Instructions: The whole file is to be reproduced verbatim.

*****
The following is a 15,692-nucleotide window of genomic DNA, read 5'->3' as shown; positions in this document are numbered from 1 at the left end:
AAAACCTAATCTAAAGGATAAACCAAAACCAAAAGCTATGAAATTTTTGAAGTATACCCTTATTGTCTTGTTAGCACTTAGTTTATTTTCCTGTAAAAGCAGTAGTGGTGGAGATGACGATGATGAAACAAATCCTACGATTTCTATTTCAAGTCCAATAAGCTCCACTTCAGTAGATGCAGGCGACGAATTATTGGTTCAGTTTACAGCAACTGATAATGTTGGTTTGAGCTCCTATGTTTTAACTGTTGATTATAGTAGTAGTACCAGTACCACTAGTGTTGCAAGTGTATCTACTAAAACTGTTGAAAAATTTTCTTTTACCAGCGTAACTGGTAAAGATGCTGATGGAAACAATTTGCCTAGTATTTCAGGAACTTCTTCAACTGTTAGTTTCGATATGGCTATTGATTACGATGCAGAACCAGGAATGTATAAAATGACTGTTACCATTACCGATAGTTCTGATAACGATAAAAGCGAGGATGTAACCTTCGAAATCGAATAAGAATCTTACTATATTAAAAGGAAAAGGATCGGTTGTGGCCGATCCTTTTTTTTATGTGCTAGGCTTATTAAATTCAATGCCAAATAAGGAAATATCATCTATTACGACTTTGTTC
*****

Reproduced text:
The following is a 15,692-nucleotide window of genomic DNA, read 5'->3' as shown; positions in this document are numbered from 1 at the left end:
AAAACCTAATCTAAAGGATAAACCAAAACCAAAAGCTATGAAATTTTTGAAGTATACCCTTATTGTCTTGTTAGCACTTAGTTTATTTTCCTGTAAAAGCAGTAGTGGTGGAGATGACGATGATGAAACAAATCCTACGATTTCTATTTCAAGTCCAATAAGCTCCACTTCAGTAGATGCAGGCGACGAATTATTGGTTCAGTTTACAGCAACTGATAATGTTGGTTTGAGCTCCTATGTTTTAACTGTTGATTATAGTAGTAGTACCAGTACCACTAGTGTTGCAAGTGTATCTACTAAAACTGTTGAAAAATTTTCTTTTACCAGCGTAACTGGTAAAGATGCTGATGGAAACAATTTGCCTAGTATTTCAGGAACTTCTTCAACTGTTAGTTTCGATATGGCTATTGATTACGATGCAGAACCAGGAATGTATAAAATGACTGTTACCATTACCGATAGTTCTGATAACGATAAAAGCGAGGATGTAACCTTCGAAATCGAATAAGAATCTTACTATATTAAAAGGAAAAGGATCGGTTGTGGCCGATCCTTTTTTTTATGTGCTAGGCTTATTAAATTCAATGCCAAATAAGGAAATATCATCTATTACGACTTTGTTC